• Run and Write: The mixed-gender road race in Lahore, Pakistan, was actually three races on Sunday, says correspondent Dave Montero. He began his day at the city's largest sports stadium to witness the start of the marathon. "It was very well organized. Anyone involved had a security pass with a photo ID," says Dave.
Later, he walked alongside a family participating in the 5 kilometer mixed-gender race. "Fortunately, I didn't have to run and take notes," he says, adding, the only running he did was the running around to set up an interview with one of the Ethiopian stars. "I had to make an appointment, and then I later caught up with her at dinner," he says.
As for the protesters, he never bumped into any of them. In fact, the only jostling he personally encountered was at the tea stand near the stadium. "The marching band took their tea break at the same time as I did, and I had to stand my ground at the tea stall."
• Private School Mom: Today's story on the rise of private schools in Germany was born out of correspondent Isabelle de Pommereau's own efforts to find a school for her six-year-old daughter. "German public schools are fundamentally good. But they're strict about the age limits, and my daughter didn't turn six until after the school year started. She didn't want to spend another year in preschool," says Isabelle. "But there are hardly any private schools in the city. In the US, if you are willing to pay, you have choices. Here, that's not always the case."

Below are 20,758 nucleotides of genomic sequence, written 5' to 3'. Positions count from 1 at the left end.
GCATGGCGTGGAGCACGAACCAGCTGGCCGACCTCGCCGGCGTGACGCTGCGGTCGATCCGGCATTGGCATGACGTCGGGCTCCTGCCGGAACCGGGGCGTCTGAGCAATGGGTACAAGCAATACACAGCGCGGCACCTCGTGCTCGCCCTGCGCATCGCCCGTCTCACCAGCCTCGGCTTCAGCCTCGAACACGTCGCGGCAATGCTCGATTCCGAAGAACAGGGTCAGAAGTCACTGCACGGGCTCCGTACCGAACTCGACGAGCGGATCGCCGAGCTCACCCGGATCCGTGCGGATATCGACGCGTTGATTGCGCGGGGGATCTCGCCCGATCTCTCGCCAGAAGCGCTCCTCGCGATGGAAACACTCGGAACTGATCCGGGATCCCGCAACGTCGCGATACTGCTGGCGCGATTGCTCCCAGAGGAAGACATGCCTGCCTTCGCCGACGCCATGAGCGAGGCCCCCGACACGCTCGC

The other benefit, says Isabelle, is that public school gets out at 12 or 1 p.m. "The mother has to be home to make lunch and care for the children. And that makes it hard to have a job, if you want a second income. Private schools keep children until later in the day," she says.
David Clark Scott